By Jacob Katel
By Laurie Charles
By Nate "Igor" Smith
By Abel Folgar
By Kat Bein
By Jacob Katel
The first-floor lounge of the Radisson Deauville Resort Hotel is precisely the kind of place one would expect to find the cocktail set. Fifty blocks north of bustling South Beach, this gem of postwar-modern design features a sprawling lobby of sweeping curves and giant columns. Behind the bar the large windows that overlook the pool should frame the reflections of sophisticated globetrotters, sipping on Manhattans or martinis and listening to the sweet musical murmurings of the house band.
At least that would have been the scene thirty -- maybe even twenty -- years ago. But at nine o'clock on a recent Friday night, Charlie and Yvonne Brown, the house's husband-and-wife musical act, are playing to a smattering of casual listeners: guests having an early nightcap before heading up to their suites, or folks who have strayed from some event in the ballrooms. Two guys in jeans and T-shirts sip drinks separately at the bar, each lost in his own thoughts. A few middle-age snowbirds, married couples in their forties and fifties, sit passively at small tables. Another half-dozen customers chat around a coffee table off to the side, ignoring the music altogether.
"All you wanna do is ride around, Sally," Yvonne coos, taking the edge off "Mustang Sally," Wilson Pickett's R&B anthem of rueful resentment, and turning it into something sexier than Pickett or its author ever intended. Charlie, sitting behind the ebony-color piano, rides shotgun on bass guitar. Together they sound smooth and confident, despite the unmistakable thump and wump of canned music emanating from the black box in front of Yvonne. At the end of the song, she picks up a remote control, points it at the box to turn down the volume, and switches to the next track. The two or three couples who've been following along applaud lightly.
"Musicians don't retire," Charlie says during a fifteen-minute break from the four-hour set he and Yvonne play at the Deauville every Friday and Saturday night. "They die." He isn't being maudlin; he's just trying to explain the drive that keeps him and his wife in the business even when it means playing, as on nights like this, for only a handful of sympathetic listeners.
Charlie and Yvonne Brown have been performing together for twenty-five years, seven years longer than they've been married. They've worked clubs and hotels from coast to coast, including a number of Miami hot spots back in the early Eighties. They'll tell you the business hasn't always been like this. "We worked a hotel lounge in Detroit once, about ten or twelve years ago," recalls Yvonne. "We'd be leaving at 12:30 a.m., and people would be waiting in line, still trying to get in to see us." She remembers singer Teddy Pendergrass, who was performing at a local theater and staying at the same hotel, dropping in to catch their act.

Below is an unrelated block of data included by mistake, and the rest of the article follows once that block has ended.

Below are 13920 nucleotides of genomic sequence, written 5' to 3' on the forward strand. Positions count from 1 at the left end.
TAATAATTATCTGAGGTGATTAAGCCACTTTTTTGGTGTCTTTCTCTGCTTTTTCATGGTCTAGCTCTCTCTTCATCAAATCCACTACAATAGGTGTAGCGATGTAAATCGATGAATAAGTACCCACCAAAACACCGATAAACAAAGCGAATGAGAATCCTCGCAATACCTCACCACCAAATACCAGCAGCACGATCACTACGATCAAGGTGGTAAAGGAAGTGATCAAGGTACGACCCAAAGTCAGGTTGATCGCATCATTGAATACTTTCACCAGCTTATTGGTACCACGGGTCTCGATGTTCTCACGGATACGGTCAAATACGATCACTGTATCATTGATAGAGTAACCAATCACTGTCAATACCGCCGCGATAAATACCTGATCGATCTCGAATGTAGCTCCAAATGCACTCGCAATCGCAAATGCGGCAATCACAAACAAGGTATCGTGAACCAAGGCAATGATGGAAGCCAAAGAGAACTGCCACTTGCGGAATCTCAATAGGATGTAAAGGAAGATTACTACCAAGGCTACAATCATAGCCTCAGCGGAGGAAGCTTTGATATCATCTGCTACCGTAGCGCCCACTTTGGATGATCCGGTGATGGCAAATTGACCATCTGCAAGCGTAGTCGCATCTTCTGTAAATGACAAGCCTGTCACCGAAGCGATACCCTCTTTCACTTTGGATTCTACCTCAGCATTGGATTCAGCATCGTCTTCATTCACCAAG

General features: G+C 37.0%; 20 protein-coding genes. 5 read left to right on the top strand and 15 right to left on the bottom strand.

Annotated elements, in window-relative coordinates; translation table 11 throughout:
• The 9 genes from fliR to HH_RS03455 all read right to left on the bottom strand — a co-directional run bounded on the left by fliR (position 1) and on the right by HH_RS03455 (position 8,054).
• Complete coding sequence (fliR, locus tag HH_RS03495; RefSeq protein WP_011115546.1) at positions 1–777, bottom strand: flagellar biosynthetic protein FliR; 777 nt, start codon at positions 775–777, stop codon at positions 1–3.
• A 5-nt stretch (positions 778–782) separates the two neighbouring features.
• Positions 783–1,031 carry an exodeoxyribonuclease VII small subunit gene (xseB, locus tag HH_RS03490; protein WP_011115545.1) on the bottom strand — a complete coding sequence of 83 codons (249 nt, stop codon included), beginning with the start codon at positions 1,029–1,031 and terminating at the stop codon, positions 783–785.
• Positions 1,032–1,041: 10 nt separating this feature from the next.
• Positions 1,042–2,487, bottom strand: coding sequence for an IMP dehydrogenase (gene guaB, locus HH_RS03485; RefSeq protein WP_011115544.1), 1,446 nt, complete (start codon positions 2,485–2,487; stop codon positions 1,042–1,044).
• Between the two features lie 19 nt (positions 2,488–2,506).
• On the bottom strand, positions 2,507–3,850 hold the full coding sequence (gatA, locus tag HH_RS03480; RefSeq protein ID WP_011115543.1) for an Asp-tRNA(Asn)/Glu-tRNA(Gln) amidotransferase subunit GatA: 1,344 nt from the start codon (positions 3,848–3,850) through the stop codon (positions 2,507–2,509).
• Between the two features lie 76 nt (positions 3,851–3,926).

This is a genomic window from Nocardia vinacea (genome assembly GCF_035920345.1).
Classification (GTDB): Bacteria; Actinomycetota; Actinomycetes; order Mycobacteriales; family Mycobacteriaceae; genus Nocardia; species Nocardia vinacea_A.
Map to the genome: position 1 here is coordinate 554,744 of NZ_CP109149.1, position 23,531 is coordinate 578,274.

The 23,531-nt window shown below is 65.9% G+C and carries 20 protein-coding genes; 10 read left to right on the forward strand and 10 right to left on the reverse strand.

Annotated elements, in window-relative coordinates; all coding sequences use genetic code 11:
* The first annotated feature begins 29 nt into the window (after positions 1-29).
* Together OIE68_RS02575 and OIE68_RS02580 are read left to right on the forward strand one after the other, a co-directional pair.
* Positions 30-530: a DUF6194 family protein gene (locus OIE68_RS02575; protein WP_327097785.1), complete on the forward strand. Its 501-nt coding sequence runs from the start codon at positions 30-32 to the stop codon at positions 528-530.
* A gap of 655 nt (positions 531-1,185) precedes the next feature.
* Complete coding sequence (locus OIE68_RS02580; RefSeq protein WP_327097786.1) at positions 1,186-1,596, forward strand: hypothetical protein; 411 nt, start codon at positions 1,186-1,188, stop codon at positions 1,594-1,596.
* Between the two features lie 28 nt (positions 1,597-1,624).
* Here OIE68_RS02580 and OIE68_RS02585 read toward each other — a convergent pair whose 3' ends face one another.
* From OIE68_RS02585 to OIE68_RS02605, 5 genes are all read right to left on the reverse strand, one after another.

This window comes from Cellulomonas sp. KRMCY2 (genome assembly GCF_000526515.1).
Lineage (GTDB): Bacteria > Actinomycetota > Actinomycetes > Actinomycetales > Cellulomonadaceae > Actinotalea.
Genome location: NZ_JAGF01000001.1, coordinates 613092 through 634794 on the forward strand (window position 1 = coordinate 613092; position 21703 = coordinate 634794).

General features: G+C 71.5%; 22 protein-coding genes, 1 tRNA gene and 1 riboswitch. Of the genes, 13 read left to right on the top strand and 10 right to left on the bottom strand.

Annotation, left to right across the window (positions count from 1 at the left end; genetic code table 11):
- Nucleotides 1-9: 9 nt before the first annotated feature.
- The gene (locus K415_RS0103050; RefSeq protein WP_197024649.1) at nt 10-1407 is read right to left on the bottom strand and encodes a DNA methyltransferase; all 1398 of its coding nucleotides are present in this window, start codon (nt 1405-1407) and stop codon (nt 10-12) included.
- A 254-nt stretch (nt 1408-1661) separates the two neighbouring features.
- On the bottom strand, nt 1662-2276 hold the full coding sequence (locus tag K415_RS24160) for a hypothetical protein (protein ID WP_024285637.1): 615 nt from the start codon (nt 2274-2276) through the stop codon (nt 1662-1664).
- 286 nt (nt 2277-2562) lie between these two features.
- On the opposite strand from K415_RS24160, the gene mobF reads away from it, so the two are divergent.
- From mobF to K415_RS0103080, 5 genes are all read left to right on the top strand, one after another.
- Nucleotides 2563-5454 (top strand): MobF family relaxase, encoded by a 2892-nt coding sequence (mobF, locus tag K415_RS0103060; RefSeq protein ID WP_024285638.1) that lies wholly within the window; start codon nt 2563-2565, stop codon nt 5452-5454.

"Charlie and I caught the tail end of show business the way it used to be," remembers Yvonne, as her husband excuses himself and heads back to the piano. "There was that Rat Pack aura: Sinatra, Sammy Davis." She's using shorthand for a time when audiences expected even a night out at a local watering hole to be a jazz-and-gin-fueled trip to the moon. "There used to be clubs all over South Florida in the late Seventies and early Eighties -- Bachelors Three, the Forge -- and people didn't mind driving up and down I-95 to get from one place to the other. Those were the days of the battling bands." It was the same story all across the nightclub circuit. "New York clubs we played," she adds, "weren't concerned with the décor of the room. They were more concerned with the entertainment."
So what changed? For one thing the club scene began catering to a younger clientele, one that doesn't develop the same kind of loyalty to specific performers or venues. "Kids go to South Beach or Las Olas Boulevard, not any one place," Yvonne declares, reaching for the cocktail glasses in front of her to illustrate her point. She lines up three of them to suggest a row of night spots on, say, Washington Avenue. "Kids do this," she explains, her index and middle fingers simulating a gaggle of 21-year-old legs. "They check out the first place. “Hey, what's going on here?'
“Hey, what about next door?'
“Hey, what about next door to that?'"
But it isn't just a case of the younger crowd's attention-deficit disorder. For their parents -- those who still venture out into the night -- the hottest action is found in restaurant kitchens rather than in the dining rooms that once featured live bands. "In restaurants," says Yvonne, "it's all about the food now, not the music. People come to see the chefs. They're the stars."
The result? Musicians have a harder and harder time finding regular gigs, mostly because the owners of today's nightclubs, restaurants, and lounges don't believe quality of entertainment factors into their joints' success. Few places are willing to pay for musical acts, and when they do, the cash usually is not enough to support more than one or two musicians.